So quickly, as often happens—indeed, usually happens—the liberal concern over Islamism is transformed into proof that they are in fact Zionist and American agents, traitors, and hold ideas that are heretical in patriotic terms. With such delegitimization as the norm, of course, democratic debate is impossible.

Nevertheless, the liberals’ twin problems remain. Arab nationalists and Islamists are more popular than reformers, are willing (and by their doctrines, able) to use more extreme methods, fit better with the traditional and existing worldviews, and are adept at employing demagoguery and xenophobia to succeed. Moreover, the regimes have a wide repertoire of tools—including both the Islamists themselves and fear of the Islamists simultaneously—to inhibit democracy and reform.


As so often happens with Middle East issues, this leaves the West, and the United States in particular, with unpalatable policy alternatives. A primary emphasis on democratization is both unlikely to succeed and raises problems of its own. In this context, however, two policy themes are both important and reasonable.

First, support for reform and democratization should be an important part of the U.S. policy arsenal. This is true for several reasons. In the long term, the erosion of dictatorship and the mentality that accompanies it is the only way that regional problems might be solved; for dictatorship stands in the way of a more peaceful, tolerant region, not to mention the spread of human rights, a decline in extremism, and socioeconomic progress. Such a policy is both morally right and expedient in terms of U.S. interests.

At the same time, however, the fact is that the United States needs good relations with key regimes for a variety of purposes, ranging from Iraq to the Arab-Israeli conflict to the war against terrorism, as well as economic relationships. In addition, pressure on these regimes for reform and greater democracy could be destabilizing and bring increasingly extreme and repressive governments, even if they achieve power through democratic means. Of course, the existing regimes are likely to ignore U.S. efforts to change them and even turn U.S. efforts into anti-American propaganda as examples of imperialistic interference.

The way to deal with this contradiction is not to ignore it, but to develop a reasonably balanced policy that deals with both aspects. A stated policy of support for change and small-scale aid to reformers can accompany a realpolitik approach to alliances with Arab dictatorships. Achieving a balance has often been difficult for U.S. policy, but that does not mean this is an incorrect strategy.

Special recognition should be given to the fairly successful efforts of countries such as Morocco and the smaller Gulf Arab states to evolve their systems in the right direction. The United States also should not be afraid to intervene energetically, if verbally, on specific cases of human rights abuses. It does not have to endorse unfair elections, for example, and it should wage ideological struggle against both of the extremist ideologies that dominate the Arab world. After all, the United States too provides a wide variety of strategic, diplomatic, and economic services to the relatively more moderate Arab states, and it has a right to ask for things in return up to a reasonable point.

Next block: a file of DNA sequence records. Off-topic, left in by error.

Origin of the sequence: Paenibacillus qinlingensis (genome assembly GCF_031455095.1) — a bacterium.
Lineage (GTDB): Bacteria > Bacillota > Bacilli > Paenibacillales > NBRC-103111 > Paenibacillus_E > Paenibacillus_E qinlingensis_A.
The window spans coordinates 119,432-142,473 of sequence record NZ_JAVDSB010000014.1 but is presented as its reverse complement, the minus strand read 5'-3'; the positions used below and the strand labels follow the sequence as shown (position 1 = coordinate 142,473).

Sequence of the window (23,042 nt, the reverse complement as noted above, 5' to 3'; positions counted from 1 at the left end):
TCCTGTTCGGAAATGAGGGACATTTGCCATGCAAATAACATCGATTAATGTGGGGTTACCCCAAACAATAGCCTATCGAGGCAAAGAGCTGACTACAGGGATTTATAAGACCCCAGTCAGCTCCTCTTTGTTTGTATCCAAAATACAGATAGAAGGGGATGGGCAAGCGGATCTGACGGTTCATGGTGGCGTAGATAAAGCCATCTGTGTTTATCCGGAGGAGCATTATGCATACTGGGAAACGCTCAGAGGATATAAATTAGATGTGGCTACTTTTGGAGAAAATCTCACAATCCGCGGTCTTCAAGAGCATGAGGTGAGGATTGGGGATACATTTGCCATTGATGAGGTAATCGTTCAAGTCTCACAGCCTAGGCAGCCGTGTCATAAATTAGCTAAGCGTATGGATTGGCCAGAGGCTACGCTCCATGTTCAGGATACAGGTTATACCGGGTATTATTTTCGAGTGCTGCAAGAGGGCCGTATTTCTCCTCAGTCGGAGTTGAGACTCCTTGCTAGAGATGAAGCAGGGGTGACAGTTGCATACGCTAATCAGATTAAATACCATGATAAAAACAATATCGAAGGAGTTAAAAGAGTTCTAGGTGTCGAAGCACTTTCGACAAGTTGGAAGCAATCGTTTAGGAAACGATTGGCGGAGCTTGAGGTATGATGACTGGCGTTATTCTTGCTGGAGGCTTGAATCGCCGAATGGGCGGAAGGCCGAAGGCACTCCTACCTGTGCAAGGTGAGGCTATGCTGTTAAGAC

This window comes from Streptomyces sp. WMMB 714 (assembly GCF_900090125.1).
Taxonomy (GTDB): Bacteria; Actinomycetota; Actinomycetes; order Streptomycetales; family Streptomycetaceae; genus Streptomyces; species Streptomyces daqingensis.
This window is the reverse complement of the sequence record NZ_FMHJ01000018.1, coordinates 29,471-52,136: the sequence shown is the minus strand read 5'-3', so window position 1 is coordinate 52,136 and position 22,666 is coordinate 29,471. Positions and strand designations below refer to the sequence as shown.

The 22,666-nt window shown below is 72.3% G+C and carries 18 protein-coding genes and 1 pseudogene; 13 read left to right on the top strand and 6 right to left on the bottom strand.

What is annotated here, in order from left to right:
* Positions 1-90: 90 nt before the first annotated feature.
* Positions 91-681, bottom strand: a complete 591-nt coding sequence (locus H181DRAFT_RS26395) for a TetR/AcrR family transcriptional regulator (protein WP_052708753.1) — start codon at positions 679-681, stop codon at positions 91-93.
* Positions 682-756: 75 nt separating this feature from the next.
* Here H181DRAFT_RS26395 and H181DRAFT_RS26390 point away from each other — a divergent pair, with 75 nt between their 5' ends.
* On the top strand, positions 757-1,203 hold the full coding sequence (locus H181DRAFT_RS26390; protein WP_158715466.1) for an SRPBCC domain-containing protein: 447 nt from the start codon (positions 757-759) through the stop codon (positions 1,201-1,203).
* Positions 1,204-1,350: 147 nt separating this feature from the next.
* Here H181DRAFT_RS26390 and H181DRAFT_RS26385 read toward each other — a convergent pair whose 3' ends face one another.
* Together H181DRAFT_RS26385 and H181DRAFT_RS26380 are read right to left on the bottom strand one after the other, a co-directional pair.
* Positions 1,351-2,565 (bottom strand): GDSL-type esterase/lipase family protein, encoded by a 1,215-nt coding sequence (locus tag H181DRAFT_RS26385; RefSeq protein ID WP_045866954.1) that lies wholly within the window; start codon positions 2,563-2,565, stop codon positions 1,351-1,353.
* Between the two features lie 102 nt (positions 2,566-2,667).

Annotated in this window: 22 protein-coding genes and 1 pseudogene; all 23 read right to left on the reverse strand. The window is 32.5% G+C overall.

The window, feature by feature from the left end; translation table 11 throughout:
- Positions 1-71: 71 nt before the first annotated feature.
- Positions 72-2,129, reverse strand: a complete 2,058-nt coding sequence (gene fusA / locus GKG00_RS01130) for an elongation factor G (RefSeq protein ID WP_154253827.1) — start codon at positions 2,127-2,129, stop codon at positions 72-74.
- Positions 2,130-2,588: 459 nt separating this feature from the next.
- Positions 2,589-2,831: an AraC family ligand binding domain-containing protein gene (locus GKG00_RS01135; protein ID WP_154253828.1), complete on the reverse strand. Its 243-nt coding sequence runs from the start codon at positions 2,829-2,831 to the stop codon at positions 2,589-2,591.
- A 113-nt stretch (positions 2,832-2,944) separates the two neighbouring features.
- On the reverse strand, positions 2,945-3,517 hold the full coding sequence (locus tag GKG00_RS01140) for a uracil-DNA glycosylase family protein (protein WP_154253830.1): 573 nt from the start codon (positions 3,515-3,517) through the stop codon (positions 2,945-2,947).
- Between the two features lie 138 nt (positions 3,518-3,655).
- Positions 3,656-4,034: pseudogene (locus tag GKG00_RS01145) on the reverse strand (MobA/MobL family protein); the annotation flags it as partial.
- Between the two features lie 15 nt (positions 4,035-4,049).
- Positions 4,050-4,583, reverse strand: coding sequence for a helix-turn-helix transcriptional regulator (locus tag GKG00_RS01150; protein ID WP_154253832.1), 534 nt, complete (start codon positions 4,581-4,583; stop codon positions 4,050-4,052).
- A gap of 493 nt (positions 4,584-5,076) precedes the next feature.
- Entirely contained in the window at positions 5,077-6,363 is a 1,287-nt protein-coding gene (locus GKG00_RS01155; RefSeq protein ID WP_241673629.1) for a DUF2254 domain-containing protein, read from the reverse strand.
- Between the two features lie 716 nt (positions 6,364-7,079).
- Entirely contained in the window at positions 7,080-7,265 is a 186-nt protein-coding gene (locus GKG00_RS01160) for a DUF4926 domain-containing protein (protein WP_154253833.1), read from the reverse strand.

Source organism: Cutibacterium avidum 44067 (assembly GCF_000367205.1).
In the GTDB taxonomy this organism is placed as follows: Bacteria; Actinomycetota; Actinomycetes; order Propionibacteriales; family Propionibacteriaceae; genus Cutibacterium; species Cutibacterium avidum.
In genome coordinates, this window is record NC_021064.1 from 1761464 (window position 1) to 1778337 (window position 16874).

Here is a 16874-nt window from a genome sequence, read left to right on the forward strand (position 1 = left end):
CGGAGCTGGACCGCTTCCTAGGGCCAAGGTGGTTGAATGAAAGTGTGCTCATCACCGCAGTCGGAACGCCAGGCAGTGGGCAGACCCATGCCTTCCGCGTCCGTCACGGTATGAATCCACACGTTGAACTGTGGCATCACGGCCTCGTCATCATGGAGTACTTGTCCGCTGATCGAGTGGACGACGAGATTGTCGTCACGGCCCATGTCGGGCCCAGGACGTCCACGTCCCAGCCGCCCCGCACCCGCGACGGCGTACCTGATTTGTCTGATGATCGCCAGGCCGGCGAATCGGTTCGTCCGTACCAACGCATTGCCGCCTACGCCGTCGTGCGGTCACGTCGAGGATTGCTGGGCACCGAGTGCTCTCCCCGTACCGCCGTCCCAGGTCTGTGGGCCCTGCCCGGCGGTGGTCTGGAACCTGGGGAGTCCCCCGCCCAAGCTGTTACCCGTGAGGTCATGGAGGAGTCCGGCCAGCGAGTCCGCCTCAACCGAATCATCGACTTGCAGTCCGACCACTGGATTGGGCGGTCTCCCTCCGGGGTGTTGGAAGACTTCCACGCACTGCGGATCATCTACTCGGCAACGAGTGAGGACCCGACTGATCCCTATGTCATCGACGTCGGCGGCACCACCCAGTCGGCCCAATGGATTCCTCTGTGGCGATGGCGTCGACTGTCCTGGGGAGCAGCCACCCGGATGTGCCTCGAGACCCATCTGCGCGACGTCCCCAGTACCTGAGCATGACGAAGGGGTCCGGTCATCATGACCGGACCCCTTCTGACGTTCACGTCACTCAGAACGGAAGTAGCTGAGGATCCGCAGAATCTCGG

Every country, certainly, is different in its mix of politics, ideology, problems, and policies. This leads to a second important point. With the exception of Saudi Arabia, there is a real distinction between more moderate and more extreme states, not only in the fact that they are friendlier to the West and less aggressive externally but also in regard to their internal nature. Many criticisms can be made, for instance, against Egypt’s domestic policies and system. Yet Egypt, Jordan, Lebanon, and Morocco—to pick several countries—are genuinely more moderate and less oppressive than Syria, Sudan, and Libya, or Iraq under Saddam Hussein.

The United States, then, can and should legitimately draw distinctions. Greater effort and a higher level of criticism or even sanctions can be employed against the radical states precisely because they are radical. The level of free speech or civil society in Egypt is far more open than that in Syria. While it can be charged that the United States is inconsistent or using criticism over dictatorship as a strategic tool, setting priorities along these lines makes sense not only in terms of national interests but also on the merits of the cases themselves.

Finally, there should be a realistic assessment of the situation. With the exception of the few countries mentioned above where progress is apparent, the democratic movements are not doing so well. Generally, they are lagging far behind the radical Arab nationalists—whose staying power should not be underestimated—and the radical Islamists. Even given the gains made by the Islamists, with the exception of the Palestinians, the Arab nationalist status quo is still winning and enjoys majority support.

In short, the regimes’ strategy worked to turn back the democratic challenge. In the long run things might turn out differently, but it is going to be a very long run indeed.

*Barry Rubin is director of the Global Research in International Affairs (GLORIA) Center of the Interdisciplinary university and is editor of the Middle East Review of International Affairs (MERIA) Journal. His latest book is The Truth About Syria (Palgrave-Macmillan). Some of his other books include The Long War for Freedom: The Arab Struggle for Democracy in the Middle East and The Tragedy of the Middle East.